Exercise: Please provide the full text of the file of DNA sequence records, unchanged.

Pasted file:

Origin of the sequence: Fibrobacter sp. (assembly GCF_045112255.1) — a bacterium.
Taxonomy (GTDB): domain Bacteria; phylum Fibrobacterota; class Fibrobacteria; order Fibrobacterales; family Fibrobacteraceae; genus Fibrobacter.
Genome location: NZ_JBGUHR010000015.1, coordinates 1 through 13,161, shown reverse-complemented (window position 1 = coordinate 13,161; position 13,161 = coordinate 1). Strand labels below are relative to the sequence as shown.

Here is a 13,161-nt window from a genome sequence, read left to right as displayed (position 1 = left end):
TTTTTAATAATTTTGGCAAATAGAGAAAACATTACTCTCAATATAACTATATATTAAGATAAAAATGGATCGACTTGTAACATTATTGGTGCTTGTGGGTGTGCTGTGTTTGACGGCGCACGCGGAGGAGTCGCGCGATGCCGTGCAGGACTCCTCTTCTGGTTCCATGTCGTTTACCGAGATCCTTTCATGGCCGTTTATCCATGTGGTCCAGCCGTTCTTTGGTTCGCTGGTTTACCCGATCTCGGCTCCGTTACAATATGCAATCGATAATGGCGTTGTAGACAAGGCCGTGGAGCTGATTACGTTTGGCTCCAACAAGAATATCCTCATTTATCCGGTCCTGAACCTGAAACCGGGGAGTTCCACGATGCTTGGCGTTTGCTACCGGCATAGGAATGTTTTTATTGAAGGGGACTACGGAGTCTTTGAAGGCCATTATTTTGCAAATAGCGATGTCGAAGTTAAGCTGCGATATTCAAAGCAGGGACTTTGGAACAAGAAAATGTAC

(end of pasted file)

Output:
Origin of the sequence: Fibrobacter sp. (assembly GCF_045112255.1) — a bacterium.
Taxonomy (GTDB): domain Bacteria; phylum Fibrobacterota; class Fibrobacteria; order Fibrobacterales; family Fibrobacteraceae; genus Fibrobacter.
Genome location: NZ_JBGUHR010000015.1, coordinates 1 through 13,161, shown reverse-complemented (window position 1 = coordinate 13,161; position 13,161 = coordinate 1). Strand labels below are relative to the sequence as shown.

Here is a 13,161-nt window from a genome sequence, read left to right as displayed (position 1 = left end):
TTTTTAATAATTTTGGCAAATAGAGAAAACATTACTCTCAATATAACTATATATTAAGATAAAAATGGATCGACTTGTAACATTATTGGTGCTTGTGGGTGTGCTGTGTTTGACGGCGCACGCGGAGGAGTCGCGCGATGCCGTGCAGGACTCCTCTTCTGGTTCCATGTCGTTTACCGAGATCCTTTCATGGCCGTTTATCCATGTGGTCCAGCCGTTCTTTGGTTCGCTGGTTTACCCGATCTCGGCTCCGTTACAATATGCAATCGATAATGGCGTTGTAGACAAGGCCGTGGAGCTGATTACGTTTGGCTCCAACAAGAATATCCTCATTTATCCGGTCCTGAACCTGAAACCGGGGAGTTCCACGATGCTTGGCGTTTGCTACCGGCATAGGAATGTTTTTATTGAAGGGGACTACGGAGTCTTTGAAGGCCATTATTTTGCAAATAGCGATGTCGAAGTTAAGCTGCGATATTCAAAGCAGGGACTTTGGAACAAGAAAATGTAC